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The Sudan Conflict and Disease

by Donald R. Hopkins

Letter by Donald R. Hopkins, vice president of Health Programs at The Carter Center, as published by The New York Times.

To the Editor:

"U.S. Is Facing Hard Choices in South Sudan" (front page, Jan. 4) reports that the conflict there "has left the Obama administration scrambling to prevent the unraveling of a major American achievement in Africa." The conflict also jeopardizes an important South Sudanese achievement, which aims to eliminate Guinea worm disease from the young country by the end of this year, with significant benefits to health, agricultural productivity and school attendance.

One year after the Comprehensive Peace Agreement in January 2005 ended the decades-old civil war between what became South Sudan in 2012 and Sudan, the southern states of Sudan in 2006 reported 20,579 cases of the disease. Despite extraordinary obstacles, with strong political will and leadership by South Sudanese government officials and assistance by the Carter Center and others, the number of cases of Guinea worm disease in South Sudan was steadily reduced to only 115 in 2013, which was 80 percent of the 144 cases (provisionally) reported through November 2013.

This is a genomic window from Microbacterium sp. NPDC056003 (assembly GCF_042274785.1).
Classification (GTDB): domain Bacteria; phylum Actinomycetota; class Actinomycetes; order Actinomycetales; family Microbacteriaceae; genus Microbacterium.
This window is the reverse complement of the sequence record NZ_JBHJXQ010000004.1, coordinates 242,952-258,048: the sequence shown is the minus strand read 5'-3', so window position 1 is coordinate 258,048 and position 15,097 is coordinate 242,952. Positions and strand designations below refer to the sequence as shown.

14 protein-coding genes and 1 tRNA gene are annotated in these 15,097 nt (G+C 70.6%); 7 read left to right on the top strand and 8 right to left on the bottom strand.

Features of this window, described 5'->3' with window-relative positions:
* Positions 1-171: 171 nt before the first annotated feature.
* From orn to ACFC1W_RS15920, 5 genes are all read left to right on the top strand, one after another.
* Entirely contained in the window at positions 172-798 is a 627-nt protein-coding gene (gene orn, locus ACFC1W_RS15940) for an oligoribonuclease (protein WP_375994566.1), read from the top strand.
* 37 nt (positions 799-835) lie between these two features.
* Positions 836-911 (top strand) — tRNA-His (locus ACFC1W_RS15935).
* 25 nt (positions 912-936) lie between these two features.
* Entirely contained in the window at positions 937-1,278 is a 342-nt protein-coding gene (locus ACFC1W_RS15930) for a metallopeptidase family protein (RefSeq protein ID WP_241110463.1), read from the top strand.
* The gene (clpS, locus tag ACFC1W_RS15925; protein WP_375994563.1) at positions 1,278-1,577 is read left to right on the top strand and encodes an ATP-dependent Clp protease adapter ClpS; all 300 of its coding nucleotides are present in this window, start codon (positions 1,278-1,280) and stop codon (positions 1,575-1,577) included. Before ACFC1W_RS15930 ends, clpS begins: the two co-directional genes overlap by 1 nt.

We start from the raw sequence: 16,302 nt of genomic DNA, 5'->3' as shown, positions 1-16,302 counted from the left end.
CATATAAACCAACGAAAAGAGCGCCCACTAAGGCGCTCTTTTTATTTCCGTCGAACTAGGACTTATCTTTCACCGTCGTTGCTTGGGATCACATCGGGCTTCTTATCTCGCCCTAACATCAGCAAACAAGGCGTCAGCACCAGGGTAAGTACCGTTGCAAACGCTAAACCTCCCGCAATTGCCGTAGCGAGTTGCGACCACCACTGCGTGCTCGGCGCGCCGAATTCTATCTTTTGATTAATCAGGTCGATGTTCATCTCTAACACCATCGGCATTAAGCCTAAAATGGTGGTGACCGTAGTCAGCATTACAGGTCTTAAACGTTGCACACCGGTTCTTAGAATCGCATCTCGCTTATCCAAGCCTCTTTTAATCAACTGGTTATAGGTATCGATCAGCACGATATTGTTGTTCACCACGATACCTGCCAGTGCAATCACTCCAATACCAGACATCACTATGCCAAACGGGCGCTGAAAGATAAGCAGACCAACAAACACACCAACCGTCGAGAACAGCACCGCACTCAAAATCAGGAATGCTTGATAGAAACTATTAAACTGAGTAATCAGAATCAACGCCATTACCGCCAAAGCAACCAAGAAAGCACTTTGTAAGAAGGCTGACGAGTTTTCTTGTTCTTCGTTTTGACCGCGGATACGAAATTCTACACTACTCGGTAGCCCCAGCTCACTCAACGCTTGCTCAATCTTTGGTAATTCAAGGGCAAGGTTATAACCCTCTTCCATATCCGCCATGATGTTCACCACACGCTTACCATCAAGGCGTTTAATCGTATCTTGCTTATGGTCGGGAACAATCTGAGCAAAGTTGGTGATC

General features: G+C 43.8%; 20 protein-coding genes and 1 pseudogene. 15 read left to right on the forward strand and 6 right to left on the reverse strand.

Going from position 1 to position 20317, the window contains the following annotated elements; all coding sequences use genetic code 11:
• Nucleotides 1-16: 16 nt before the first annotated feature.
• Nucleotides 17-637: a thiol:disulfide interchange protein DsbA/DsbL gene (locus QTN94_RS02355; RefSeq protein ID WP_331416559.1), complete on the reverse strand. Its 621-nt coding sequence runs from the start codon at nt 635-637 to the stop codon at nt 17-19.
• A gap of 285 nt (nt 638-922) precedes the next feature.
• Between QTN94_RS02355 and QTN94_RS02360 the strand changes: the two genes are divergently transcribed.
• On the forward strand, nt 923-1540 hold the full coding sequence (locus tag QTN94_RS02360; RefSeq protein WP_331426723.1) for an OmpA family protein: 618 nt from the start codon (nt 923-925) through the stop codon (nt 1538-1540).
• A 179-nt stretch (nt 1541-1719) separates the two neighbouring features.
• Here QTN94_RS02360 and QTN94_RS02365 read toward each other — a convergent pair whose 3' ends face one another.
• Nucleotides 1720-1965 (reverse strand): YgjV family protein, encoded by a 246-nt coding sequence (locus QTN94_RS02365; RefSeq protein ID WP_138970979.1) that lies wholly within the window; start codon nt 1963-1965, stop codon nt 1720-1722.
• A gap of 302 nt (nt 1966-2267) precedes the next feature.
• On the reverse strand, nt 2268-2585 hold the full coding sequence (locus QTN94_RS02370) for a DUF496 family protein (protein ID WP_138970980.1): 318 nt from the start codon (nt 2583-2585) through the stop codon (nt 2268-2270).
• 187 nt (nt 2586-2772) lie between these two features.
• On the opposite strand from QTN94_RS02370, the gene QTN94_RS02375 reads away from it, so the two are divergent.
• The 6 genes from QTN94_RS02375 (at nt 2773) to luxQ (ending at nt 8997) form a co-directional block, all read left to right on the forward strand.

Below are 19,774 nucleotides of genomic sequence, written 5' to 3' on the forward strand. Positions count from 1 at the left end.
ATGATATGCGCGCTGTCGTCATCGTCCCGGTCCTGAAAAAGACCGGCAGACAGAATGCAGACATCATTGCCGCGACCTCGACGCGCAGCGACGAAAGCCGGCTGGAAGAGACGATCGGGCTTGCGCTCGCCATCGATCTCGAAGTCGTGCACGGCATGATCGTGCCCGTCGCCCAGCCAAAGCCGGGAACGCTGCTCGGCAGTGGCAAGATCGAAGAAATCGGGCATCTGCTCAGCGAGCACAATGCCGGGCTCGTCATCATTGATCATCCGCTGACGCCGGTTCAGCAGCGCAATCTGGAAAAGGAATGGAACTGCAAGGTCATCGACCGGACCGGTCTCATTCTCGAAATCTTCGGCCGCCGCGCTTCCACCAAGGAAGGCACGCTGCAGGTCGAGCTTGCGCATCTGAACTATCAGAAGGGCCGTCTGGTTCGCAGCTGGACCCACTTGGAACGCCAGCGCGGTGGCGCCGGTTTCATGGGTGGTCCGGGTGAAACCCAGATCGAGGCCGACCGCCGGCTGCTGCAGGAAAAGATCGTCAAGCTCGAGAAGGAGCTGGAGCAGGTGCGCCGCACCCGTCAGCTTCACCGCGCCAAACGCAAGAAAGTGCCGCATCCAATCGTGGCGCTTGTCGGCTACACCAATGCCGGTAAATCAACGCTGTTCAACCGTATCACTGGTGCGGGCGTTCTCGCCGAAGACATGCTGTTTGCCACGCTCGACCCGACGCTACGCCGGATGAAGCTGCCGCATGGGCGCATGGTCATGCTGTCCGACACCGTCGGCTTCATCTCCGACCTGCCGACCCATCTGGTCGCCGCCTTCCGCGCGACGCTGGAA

Restoring peace in South Sudan quickly would also help preserve this important impending victory for South Sudan and eradication worldwide.


Atlanta, Jan. 6, 2014

The writer, a vice president of The Carter Center, is an expert on the eradication of diseases.

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